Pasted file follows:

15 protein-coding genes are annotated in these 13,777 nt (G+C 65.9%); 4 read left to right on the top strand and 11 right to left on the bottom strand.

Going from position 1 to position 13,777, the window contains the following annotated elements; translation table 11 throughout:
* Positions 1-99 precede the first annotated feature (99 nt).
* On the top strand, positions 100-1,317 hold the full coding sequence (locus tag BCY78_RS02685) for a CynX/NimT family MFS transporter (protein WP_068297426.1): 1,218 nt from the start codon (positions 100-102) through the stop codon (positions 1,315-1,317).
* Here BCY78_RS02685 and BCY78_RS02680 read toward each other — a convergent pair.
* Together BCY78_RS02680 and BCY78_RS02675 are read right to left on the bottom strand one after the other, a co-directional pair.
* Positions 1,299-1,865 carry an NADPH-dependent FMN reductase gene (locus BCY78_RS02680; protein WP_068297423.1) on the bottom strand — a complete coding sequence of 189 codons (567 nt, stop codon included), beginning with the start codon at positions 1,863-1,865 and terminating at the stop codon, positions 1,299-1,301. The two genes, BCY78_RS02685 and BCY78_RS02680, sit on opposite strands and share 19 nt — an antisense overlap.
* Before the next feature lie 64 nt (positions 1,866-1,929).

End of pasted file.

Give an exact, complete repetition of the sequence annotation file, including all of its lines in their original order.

15 protein-coding genes are annotated in these 13,777 nt (G+C 65.9%); 4 read left to right on the top strand and 11 right to left on the bottom strand.

Going from position 1 to position 13,777, the window contains the following annotated elements; translation table 11 throughout:
* Positions 1-99 precede the first annotated feature (99 nt).
* On the top strand, positions 100-1,317 hold the full coding sequence (locus tag BCY78_RS02685) for a CynX/NimT family MFS transporter (protein WP_068297426.1): 1,218 nt from the start codon (positions 100-102) through the stop codon (positions 1,315-1,317).
* Here BCY78_RS02685 and BCY78_RS02680 read toward each other — a convergent pair.
* Together BCY78_RS02680 and BCY78_RS02675 are read right to left on the bottom strand one after the other, a co-directional pair.
* Positions 1,299-1,865 carry an NADPH-dependent FMN reductase gene (locus BCY78_RS02680; protein WP_068297423.1) on the bottom strand — a complete coding sequence of 189 codons (567 nt, stop codon included), beginning with the start codon at positions 1,863-1,865 and terminating at the stop codon, positions 1,299-1,301. The two genes, BCY78_RS02685 and BCY78_RS02680, sit on opposite strands and share 19 nt — an antisense overlap.
* Before the next feature lie 64 nt (positions 1,866-1,929).